If there’s one thing that all of us know right now after the last few years of a global pandemic, the accelerated pace of technology, supply chain challenges, volatile markets, new and unique competitors entering our industries, etc, it’s that change is the only thing that’s going to stay the same in our lives, right? It’s ultimately how we and our teammates respond to times of challenge and change that creates our long-term success.
So, how do we build and lead the kind of resilient teams that always find a way or make one and not only set out to *survive* times of challenge and change, but to embrace times of challenge as a springboard for future success? Let’s have coffee and talk about how to create team resilience in every aspect of your personal and business life and how to keep your world-class team inspired for the adventures that lie ahead!
4 Ways to Build And Motivate a Resilient Team
1. You build a more resilient team when you let others lead
You earned the title of leader with incredible skill and hard work. And you should be proud of that! But the best and brightest leaders understand that there’s a difference between management and leadership. As a manager, you’re always there to facilitate your team’s success, but you build a stronger, more resilient team when you’re not always the leader. You’re surrounded by people who can be an incredible resource to you and who have strengths and experience to offer the team if you just ask for their opinion and accept their input.
The challenge is to recognize and differentiate when your team needs you as a resilient leader and when you can take a step back and just be the manager.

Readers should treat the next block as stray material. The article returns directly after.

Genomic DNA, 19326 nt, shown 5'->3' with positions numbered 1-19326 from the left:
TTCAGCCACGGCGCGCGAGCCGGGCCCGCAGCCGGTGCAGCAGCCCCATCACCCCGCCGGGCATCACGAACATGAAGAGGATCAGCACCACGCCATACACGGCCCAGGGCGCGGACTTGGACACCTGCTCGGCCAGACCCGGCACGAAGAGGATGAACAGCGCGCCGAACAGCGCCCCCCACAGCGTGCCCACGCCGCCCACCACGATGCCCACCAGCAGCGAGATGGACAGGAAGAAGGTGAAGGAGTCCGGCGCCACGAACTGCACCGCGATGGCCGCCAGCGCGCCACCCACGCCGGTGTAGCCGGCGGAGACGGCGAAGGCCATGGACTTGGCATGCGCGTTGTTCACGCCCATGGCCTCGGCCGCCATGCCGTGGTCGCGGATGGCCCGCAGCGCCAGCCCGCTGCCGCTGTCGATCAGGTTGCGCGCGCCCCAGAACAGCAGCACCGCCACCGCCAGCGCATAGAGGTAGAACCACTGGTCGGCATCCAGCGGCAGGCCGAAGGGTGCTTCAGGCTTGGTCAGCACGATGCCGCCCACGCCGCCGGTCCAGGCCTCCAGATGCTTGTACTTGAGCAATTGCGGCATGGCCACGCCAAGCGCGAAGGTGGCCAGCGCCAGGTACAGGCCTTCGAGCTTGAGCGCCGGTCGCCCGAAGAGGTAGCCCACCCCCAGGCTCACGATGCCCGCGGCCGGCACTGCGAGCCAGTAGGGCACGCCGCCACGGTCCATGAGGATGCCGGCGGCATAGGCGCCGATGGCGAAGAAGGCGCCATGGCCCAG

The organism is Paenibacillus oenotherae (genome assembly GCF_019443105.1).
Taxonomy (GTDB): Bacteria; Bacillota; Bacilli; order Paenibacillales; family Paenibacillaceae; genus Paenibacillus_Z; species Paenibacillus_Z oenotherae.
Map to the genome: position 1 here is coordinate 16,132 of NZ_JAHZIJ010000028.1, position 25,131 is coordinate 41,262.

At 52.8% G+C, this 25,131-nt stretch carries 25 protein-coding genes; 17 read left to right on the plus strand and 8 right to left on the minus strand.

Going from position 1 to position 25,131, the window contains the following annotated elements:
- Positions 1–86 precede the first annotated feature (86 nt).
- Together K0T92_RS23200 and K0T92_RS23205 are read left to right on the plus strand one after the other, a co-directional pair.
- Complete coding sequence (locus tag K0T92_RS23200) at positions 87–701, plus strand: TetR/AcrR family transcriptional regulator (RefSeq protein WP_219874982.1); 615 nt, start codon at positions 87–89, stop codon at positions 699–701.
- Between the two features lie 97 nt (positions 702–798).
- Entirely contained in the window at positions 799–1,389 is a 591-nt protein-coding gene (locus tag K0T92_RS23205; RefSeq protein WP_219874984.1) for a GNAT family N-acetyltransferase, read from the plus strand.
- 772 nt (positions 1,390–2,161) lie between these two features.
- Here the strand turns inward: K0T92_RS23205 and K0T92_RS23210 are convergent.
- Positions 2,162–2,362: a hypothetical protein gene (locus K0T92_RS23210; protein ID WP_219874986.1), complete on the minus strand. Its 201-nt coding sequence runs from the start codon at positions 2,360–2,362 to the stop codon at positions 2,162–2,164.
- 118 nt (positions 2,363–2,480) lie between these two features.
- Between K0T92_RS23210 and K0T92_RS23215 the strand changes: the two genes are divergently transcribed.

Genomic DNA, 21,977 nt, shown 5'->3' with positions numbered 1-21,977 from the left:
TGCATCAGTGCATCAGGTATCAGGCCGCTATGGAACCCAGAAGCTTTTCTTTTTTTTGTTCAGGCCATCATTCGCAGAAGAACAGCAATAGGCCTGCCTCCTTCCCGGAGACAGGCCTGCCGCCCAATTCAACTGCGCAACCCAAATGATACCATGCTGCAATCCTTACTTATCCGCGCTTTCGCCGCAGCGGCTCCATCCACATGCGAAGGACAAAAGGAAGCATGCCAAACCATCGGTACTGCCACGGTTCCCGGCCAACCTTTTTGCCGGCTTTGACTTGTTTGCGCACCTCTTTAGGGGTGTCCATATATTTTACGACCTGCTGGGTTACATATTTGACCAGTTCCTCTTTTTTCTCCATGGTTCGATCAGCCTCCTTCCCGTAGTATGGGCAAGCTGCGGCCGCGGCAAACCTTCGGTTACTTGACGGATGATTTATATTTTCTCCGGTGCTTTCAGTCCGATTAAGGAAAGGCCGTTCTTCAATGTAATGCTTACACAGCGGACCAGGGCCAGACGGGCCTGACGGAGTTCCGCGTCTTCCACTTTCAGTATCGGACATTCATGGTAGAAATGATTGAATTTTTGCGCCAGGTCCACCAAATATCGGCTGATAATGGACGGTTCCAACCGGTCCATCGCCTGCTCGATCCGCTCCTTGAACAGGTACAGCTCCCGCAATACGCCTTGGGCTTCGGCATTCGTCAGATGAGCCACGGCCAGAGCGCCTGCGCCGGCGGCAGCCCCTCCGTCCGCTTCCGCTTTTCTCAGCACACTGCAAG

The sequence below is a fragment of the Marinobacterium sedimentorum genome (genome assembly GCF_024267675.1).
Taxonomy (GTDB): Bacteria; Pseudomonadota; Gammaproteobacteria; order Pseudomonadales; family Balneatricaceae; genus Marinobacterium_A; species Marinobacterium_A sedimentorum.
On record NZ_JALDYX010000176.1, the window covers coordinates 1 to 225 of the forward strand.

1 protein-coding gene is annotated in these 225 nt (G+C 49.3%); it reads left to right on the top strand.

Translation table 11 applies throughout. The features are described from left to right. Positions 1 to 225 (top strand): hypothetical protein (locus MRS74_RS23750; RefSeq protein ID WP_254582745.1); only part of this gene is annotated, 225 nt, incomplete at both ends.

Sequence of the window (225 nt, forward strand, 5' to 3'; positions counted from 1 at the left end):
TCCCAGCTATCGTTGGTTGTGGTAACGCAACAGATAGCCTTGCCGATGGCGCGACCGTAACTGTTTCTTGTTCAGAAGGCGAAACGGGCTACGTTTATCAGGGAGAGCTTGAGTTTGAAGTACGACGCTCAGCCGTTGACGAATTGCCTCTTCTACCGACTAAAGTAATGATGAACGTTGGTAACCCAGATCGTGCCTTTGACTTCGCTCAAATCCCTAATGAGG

When done right, *not* being a leader all the time can be a positive thing! It allows your team to become more confident about making decisions, being innovative, and taking risks while you’re there for the team as a support system.
By not being (directly) in charge all the time, you’re allowing your team to build their confidence and team spirit so they can apply what they’ve learned when dealing with challenging situations or setbacks. Building resilient teams means giving every team member a voice and a platform to shine rather than potentially dimming their light with your desire to be in command at every turn.
When you set out to inspire your teammates by letting THEM lead, versus impressing them with how well YOU lead, they’re going to be both inspired and impressed by you. :). And they’ll always be willing to go the extra mile.
2. Resilient teams Give One Another Respect as A Gift, Not as A Grade
In the fire service and other similar top-down leadership cultures, the new people on the team are usually treated as brand-new infant firefighters, until proven otherwise.
Our Probies (probationary firefighters in their first year on the job) are constantly talked down to, made to eat on their own and not with the crew, drilled every day, micromanaged, and made to clean up after everyone. They are expected to cook all the meals, and nobody cares who they are or where they came from.
And for many Captains/Leaders, this attitude of anyone in a lower rank being an underclassman, unworthy of respect, extends in general to all of us backseaters, at least the first several years we’re on the job.